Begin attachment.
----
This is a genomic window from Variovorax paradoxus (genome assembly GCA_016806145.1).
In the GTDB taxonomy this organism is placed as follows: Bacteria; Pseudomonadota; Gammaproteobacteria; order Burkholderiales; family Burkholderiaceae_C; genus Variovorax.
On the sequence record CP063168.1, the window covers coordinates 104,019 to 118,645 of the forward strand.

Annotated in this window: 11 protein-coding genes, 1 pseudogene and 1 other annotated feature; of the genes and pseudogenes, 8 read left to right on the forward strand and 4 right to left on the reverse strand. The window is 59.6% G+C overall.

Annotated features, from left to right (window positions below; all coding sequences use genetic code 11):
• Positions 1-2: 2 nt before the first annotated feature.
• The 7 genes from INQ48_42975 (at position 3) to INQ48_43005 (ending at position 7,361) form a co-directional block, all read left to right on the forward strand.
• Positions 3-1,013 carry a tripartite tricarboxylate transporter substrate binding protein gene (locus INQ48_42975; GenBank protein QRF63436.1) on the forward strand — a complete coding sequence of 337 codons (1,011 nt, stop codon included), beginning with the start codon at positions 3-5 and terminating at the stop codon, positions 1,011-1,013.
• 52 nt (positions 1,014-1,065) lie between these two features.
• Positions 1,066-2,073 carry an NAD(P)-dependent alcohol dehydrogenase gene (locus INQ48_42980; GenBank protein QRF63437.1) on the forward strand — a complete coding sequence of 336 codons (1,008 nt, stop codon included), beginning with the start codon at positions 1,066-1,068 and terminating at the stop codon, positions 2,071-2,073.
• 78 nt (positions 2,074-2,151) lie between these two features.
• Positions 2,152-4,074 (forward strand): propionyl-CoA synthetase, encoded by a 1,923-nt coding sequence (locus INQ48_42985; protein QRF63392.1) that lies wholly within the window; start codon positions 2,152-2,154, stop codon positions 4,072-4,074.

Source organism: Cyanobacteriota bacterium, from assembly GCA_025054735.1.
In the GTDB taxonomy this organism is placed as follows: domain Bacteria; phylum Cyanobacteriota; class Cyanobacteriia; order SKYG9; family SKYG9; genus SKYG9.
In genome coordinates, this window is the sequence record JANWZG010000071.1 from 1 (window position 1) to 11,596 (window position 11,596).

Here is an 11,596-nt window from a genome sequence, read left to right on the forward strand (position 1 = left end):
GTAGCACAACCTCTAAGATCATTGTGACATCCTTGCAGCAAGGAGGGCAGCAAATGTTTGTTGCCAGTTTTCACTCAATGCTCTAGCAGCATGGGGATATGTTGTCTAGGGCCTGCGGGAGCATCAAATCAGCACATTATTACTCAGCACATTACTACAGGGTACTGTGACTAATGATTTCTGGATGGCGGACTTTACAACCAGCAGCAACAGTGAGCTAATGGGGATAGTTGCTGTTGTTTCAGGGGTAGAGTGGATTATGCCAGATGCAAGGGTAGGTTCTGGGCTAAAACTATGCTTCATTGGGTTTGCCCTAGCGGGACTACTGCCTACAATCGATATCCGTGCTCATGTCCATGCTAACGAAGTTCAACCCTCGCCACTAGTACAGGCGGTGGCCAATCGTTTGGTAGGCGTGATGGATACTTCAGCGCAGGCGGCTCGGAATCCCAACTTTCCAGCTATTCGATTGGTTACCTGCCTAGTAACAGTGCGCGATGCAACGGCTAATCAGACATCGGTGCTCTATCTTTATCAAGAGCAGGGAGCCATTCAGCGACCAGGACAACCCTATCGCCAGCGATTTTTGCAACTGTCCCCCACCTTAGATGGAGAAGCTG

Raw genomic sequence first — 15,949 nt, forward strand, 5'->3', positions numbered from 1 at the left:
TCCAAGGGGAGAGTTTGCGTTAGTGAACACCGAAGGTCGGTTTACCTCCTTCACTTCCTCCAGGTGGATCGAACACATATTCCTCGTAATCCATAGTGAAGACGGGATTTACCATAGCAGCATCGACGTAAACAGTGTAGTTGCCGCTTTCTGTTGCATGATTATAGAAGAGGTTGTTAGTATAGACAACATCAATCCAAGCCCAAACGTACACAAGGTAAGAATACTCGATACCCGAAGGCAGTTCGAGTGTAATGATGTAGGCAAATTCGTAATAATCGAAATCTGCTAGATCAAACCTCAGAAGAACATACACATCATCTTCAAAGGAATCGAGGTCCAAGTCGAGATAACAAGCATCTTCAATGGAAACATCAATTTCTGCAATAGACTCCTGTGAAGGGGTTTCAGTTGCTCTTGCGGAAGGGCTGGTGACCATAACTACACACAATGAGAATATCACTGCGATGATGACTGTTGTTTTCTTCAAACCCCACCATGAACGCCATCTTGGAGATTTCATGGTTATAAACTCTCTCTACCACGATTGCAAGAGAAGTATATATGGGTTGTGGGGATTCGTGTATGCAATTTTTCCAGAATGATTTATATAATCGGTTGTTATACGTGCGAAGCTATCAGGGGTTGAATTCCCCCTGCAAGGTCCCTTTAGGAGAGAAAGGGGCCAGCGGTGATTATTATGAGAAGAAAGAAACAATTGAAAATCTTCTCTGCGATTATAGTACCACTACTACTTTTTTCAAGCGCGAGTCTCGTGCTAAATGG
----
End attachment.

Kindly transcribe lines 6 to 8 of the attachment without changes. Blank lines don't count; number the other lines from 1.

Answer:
• Positions 1-2: 2 nt before the first annotated feature.
• The 7 genes from INQ48_42975 (at position 3) to INQ48_43005 (ending at position 7,361) form a co-directional block, all read left to right on the forward strand.
• Positions 3-1,013 carry a tripartite tricarboxylate transporter substrate binding protein gene (locus INQ48_42975; GenBank protein QRF63436.1) on the forward strand — a complete coding sequence of 337 codons (1,011 nt, stop codon included), beginning with the start codon at positions 3-5 and terminating at the stop codon, positions 1,011-1,013.